The phylogenetic relationships of 49 Acinetobacter strains, 46 of which have previously been classified into 18 genomic species by DNA-DNA hybridization studies, were investigated using the nucleotide sequence of gyrB, the structural gene for the DNA gyrase B subunit. The phylogenetic tree showed linkages between genomic species 1 (Acinetobacter calcoaceticus), 2 (Acinetobacter baumannii), 3 and TU13; genomic species 6, BJ15, BJ16 and BJ17; genomic species 5, BJ13 (synonym of TU14) and BJ14; genomic species 7 (Acinetobacter johnsonii), 10 and 11; and genomic species 8 and 9. The phylogenetic grouping of Acinetobacter strains based on gyrB genes was almost congruent with that based on DNA-DNA hybridization studies. Consequently, gyrB sequence comparison can be used to resolve the taxonomic positions of bacterial strains at the level of genomic species. However, minor discrepancies existed in the grouping of strains of genomic species 8, 9 and BJ17. The phylogenetic tree for these strains was reconstructed from the sequence of rpoD, the structural gene for the RNA polymerase sigma 70 factor. The latter tree was 100% congruent with the grouping based on DNA-DNA hybridization. The reliability of DNA-DNA hybridization may be superior to that of sequence comparison of a single protein-encoding gene in resolving closely related organisms since the former method measures the homologies between the nucleotide sequences of total genomic DNAs. Three strains that have not been characterized previously by DNA-DNA hybridization seem to belong to two new genomic species, one including strain ATCC 33308 and the other including strains ATCC 31012 and MBIC 1332.  (+info)

Roseovarius tolerans gen. nov., sp. nov., a budding bacterium with variable bacteriochlorophyll a production from hypersaline Ekho Lake. (8/38768)

Eight Gram-negative, aerobic, pointed and budding bacteria were isolated from various depths of the hypersaline, heliothermal and meromictic Ekho Lake (Vestfold Hills, East Antarctica). The cells contained storage granules and daughter cells could be motile. Bacteriochlorophyll a was sometimes produced, but production was repressed by constant dim light. The strains tolerated a wide range of temperature, pH, concentrations of artificial seawater and NaCl, but had an absolute requirement for sodium ions. Glutamate was metabolized with and without an additional source of combined nitrogen. The dominant fatty acid was C18:1; other characteristic fatty acids were C18:2, C12:0 2-OH, C12:1 3-OH, C16:1, C16:0 and C18:0. The main polar lipids were diphosphatidylglycerol, phosphatidylethanolamine, phosphatidylglycerol and phosphatidylcholine. The DNA G+C base composition was 62-64 mol%. 16S rRNA gene sequence comparisons showed that the isolates were phylogenetically close to the genera Antarctobacter, 'Marinosulfonomonas', Octadecabacter, Sagittula, Sulfitobacter and Roseobacter. Morphological, physiological and genotypic differences to these previously described and distinct genera support the description of a new genus and a new species, Roseovarius tolerans gen. nov., sp. nov. The type strain is EL-172T (= DSM 11457T).  (+info)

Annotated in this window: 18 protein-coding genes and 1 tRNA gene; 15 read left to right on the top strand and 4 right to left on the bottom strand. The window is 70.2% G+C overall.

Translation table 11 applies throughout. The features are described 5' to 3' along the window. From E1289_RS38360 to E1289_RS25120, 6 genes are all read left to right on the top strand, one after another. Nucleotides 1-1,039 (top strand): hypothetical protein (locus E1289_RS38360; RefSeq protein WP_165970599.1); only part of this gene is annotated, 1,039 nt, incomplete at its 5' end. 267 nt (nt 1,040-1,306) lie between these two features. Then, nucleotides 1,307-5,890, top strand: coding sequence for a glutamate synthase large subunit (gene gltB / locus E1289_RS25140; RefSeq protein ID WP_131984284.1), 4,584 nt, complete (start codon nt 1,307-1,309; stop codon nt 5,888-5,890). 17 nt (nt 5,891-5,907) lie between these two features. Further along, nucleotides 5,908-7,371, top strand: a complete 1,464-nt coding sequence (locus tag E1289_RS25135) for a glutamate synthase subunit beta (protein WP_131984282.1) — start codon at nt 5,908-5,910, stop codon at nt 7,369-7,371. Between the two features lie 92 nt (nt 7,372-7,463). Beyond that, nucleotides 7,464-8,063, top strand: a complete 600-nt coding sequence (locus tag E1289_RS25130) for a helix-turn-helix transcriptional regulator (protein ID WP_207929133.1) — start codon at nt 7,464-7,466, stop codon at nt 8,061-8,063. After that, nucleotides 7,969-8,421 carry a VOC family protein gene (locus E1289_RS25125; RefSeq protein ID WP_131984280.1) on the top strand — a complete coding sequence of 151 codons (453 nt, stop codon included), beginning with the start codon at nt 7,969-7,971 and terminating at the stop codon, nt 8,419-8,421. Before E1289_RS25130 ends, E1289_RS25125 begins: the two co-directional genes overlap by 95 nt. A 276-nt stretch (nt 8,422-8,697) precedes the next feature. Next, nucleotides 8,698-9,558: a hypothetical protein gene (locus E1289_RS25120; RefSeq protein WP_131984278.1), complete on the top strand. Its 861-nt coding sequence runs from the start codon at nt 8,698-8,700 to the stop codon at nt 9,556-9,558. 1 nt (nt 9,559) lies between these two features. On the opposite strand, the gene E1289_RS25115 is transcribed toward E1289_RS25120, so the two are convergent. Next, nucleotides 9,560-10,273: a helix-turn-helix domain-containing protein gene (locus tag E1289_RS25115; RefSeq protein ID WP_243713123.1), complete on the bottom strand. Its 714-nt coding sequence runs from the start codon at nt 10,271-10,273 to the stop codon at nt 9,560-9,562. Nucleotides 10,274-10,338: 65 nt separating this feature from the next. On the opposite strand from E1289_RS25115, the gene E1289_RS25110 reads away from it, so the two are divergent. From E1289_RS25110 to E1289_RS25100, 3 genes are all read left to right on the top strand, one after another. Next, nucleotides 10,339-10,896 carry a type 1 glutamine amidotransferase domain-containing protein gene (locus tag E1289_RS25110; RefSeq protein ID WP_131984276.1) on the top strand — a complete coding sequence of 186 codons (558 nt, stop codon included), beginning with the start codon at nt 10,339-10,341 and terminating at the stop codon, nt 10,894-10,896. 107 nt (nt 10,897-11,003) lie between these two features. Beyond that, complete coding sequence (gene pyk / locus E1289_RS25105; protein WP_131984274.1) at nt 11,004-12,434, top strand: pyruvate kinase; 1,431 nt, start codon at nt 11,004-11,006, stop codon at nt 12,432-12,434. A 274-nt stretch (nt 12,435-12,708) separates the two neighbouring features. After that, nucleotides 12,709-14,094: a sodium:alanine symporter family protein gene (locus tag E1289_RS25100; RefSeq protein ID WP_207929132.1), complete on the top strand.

... bacterial DNA binding proteins were thought to help stabilize bacterial DNA. Currently, many more functions of bacteria DNA ... Research suggests that bacterial DNA binding protein has an important role during DNA replication; the protein is involved in ... The functions of bacterial DNA-binding proteins are not limited to DNA replication. Researchers have been investigating other ... These proteins participate in all DNA-dependent functions; in these processes, bacterial DNA binding proteins have an ...
... some of the donor's chromosomal DNA may also be transferred with the plasmid DNA. The amount of chromosomal DNA that is ... Bacterial conjugation is the transfer of genetic material between bacterial cells by direct cell-to-cell contact or by a bridge ... Heinemann JA, Sprague GF (July 1989). "Bacterial conjugative plasmids mobilize DNA transfer between bacteria and yeast". Nature ... Classical E. coli bacterial conjugation is often regarded as the bacterial equivalent of sexual reproduction or mating since it ...
Bacterial DNA is placed into the bacteriophage genome via bacterial transduction. In bacterial conjugation, DNA is transferred ... Bacterial recombination is a type of genetic recombination in bacteria characterized by DNA transfer from one organism called ... Base pairs attached to the DNA strands go through an exchange at a Holliday junction. In the second step of bacterial ... Natural transformation is common among pathogenic bacterial species. In some cases, the DNA repair capability provided by ...